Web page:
The Hand We're Dealt

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Status: Finished  |  Genre: Literary Fiction  |  House: Booksie Classic
About a man who loses everything to his addiction

Submitted: November 20, 2012

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Submitted: November 20, 2012

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The Hand We’re Dealt


Robert had lived his whole life in fear of his addiction. Coming from a long line of addicts, he supposed he had good reason to. Drugs, alcohol, sex, even tattoos in the case of his cousin, who had forty-three and counting. It had always been the monster in the closet, under the bed, in the dark spaces under his desk at work. It followed him everywhere he went; in the shower, at work, in line for lunch. But then he had turned thirty and naively thought "aha, I'm the odd one out!" as if the fact that he had made it this far without falling into sin was some sign that he was exempt. His addiction didn't work like that, it was soft and patient, like a panther waiting to strike, not like one of the others that seemed so normal. The other's addictions had been something that had just seemed natural when they were started; a part of the world around us. Then they slowly but surely took their victims over like a cancer, not waiting, but not being hasty either, just calmly oozing into every facet of their life, professional and personal. Robert's addiction was a sudden killer, not like the cancers that were alcoholism and drug abuse. His addiction struck suddenly and so fast you couldn't even see it. It worked fast too, less like a disease and more like a bullet; quick and painful. And the trigger was what pulled you in, not the result like the others. You started off euphoric and nervous, not like the others where you ended drunk or high. It started with just a scratch.
Gambling had cost Robert everything he had had in his life. One scratch card and quarter, nonchalantly left on a subway seat that he happened to sit down next to. When nobody came to get it after five stops, he picked it up himself. He was curious, having never bought one himself. Clumsily he scraped the gritty face of the card with the quarter, somewhere in his subconscious he realized his heart was beating faster with every number he revealed. Unsure of the result, he turned the card over to re-examine the rules. Robert's jaw dropped and he choked on his next inhale as he stood up suddenly on the moving subway and yelled, an almost wordless shout of joy. "Two thousand dollars! Two thousand! I just won two thousand dollars, I don't believe it!" As with most things, people never learn to quit while they're ahead.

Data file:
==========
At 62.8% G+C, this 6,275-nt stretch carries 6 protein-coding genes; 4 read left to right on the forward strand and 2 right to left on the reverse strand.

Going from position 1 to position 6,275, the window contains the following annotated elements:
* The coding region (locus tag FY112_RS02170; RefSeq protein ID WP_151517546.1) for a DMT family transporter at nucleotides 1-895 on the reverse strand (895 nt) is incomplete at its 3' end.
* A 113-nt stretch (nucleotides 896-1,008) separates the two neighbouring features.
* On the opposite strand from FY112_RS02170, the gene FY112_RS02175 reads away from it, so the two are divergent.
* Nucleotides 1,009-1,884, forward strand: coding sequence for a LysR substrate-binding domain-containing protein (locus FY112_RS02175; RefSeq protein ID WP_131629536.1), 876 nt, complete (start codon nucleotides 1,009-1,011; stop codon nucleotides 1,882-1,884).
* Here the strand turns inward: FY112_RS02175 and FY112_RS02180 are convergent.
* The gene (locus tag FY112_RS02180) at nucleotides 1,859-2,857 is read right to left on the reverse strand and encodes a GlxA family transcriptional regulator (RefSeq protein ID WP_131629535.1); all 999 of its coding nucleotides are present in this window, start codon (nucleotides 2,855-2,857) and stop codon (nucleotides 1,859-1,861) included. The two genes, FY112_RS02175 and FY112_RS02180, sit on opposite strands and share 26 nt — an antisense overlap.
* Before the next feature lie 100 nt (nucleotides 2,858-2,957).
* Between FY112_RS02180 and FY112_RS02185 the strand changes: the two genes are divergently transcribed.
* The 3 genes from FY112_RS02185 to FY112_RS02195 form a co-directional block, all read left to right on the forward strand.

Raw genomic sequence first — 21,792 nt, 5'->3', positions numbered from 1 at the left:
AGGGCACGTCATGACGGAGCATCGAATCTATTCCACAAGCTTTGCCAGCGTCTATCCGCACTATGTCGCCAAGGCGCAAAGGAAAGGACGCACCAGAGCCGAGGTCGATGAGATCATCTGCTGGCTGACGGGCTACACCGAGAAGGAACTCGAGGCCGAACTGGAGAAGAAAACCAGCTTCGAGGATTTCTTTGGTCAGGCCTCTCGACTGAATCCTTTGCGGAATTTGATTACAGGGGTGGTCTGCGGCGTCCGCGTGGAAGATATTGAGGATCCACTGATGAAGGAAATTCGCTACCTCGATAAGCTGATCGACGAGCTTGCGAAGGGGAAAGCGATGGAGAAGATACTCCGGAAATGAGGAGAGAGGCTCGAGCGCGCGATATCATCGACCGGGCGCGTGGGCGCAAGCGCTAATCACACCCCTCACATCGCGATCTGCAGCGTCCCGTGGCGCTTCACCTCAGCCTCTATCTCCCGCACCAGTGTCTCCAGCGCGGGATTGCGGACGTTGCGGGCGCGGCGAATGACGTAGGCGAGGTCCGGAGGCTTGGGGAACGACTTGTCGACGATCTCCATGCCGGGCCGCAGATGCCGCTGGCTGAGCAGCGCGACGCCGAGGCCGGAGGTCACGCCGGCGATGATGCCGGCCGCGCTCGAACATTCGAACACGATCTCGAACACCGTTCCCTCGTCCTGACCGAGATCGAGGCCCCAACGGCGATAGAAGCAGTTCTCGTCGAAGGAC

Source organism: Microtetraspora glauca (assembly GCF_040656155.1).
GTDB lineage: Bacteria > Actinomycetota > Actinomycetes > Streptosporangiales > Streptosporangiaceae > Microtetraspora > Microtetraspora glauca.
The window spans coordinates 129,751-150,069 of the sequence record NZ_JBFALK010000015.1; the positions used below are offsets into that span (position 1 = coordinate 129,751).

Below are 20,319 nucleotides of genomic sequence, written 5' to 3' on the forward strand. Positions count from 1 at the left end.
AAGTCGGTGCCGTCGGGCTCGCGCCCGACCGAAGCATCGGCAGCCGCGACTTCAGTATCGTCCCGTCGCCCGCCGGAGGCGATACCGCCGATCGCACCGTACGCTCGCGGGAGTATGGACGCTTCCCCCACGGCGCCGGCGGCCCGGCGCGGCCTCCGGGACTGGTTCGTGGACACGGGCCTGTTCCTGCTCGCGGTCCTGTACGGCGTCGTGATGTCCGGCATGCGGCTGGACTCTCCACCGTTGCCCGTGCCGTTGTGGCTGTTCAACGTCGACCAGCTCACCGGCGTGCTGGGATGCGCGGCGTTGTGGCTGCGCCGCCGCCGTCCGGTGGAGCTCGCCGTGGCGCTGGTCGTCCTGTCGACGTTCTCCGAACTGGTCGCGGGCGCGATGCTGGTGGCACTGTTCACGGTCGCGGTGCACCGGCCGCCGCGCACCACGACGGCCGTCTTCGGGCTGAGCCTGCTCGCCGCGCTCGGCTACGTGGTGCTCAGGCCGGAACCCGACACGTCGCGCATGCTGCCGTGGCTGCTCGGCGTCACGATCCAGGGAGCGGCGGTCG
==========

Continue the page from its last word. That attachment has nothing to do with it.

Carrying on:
The next weekend Robert was at the casino, tumbler of Maker's Mark in his hand, cigarette in the other, a beautiful girl on each side, taking turns blowing on his dice and squealing with excitement as he kept winning. Those around him who knew the tell tale signs shivered as they could practically hear Roberts addiction purring and slinking around his feet, waiting for the right moment to pounce. He was winning everything in the place; slots, roulette, blackjack, craps. The owners were on the verge of suspicion of cheating when the moment came and Robert's pride ran out and his fall began. His addiction licked it's lips, narrowed it's eyes, and prepared to spring.
"All in." Robert spoke those fateful words from the edge of a poker table, immediately to the dealer's left. In disgust, all of the other players threw down their cards, folding for what seemed the thousandth time in this game in which nearly none but Robert had won. All but one player stood to get themselves a drink and mourn the loss they had sustained at what seemed to be a monetary scorched-earth that Robert had unleashed on the casino that night; the remaining player was a nondescript man, roughly Roberts age. He also went all in, and the dealer placed the last card on the table. Robert had been building confidence all night and had no intention of losing, nor did he expect to, what with his pair of kings, what seemed to him an unbeatable hand. As the dealer set down the Ace of Hearts, there was a sudden twinge in the back of Robert's mind that was lost to his drunken mind and over inflated ego. He let out a happy exclamation as he flipped his twin kings, and knocked back the rest of his bourbon, leaning back in his chair. The gentleman across the table very calmly placed his Ace of Clubs and Ace of Diamonds face up and began collecting his winnings.
Robert's face fell like a balloon being popped, hanging in the air for a fraction of a second after the needle punctures it, not realizing that it's time in the air is over. He stumbled through his thoughts, trying to make sense of what had just happened, namely the loss of nearly thirty thousand dollars in casino chips. After comprehending his sudden fall from grace he panicked, and the rest of the night was a drunken blur of fear and attempts to reclaim his lost fortune, dipping deeper and deeper into his savings, until he had nothing but the clothes he wore, the watch on his wrist, and the change in his pocket. Across the room, in a dark space between two slot machines that jangled and chimed their tempting songs, Robert's addiction blinked lazily and lay down for a nap after it's most recent meal.


© Copyright 2019 Liam Morris. All rights reserved.

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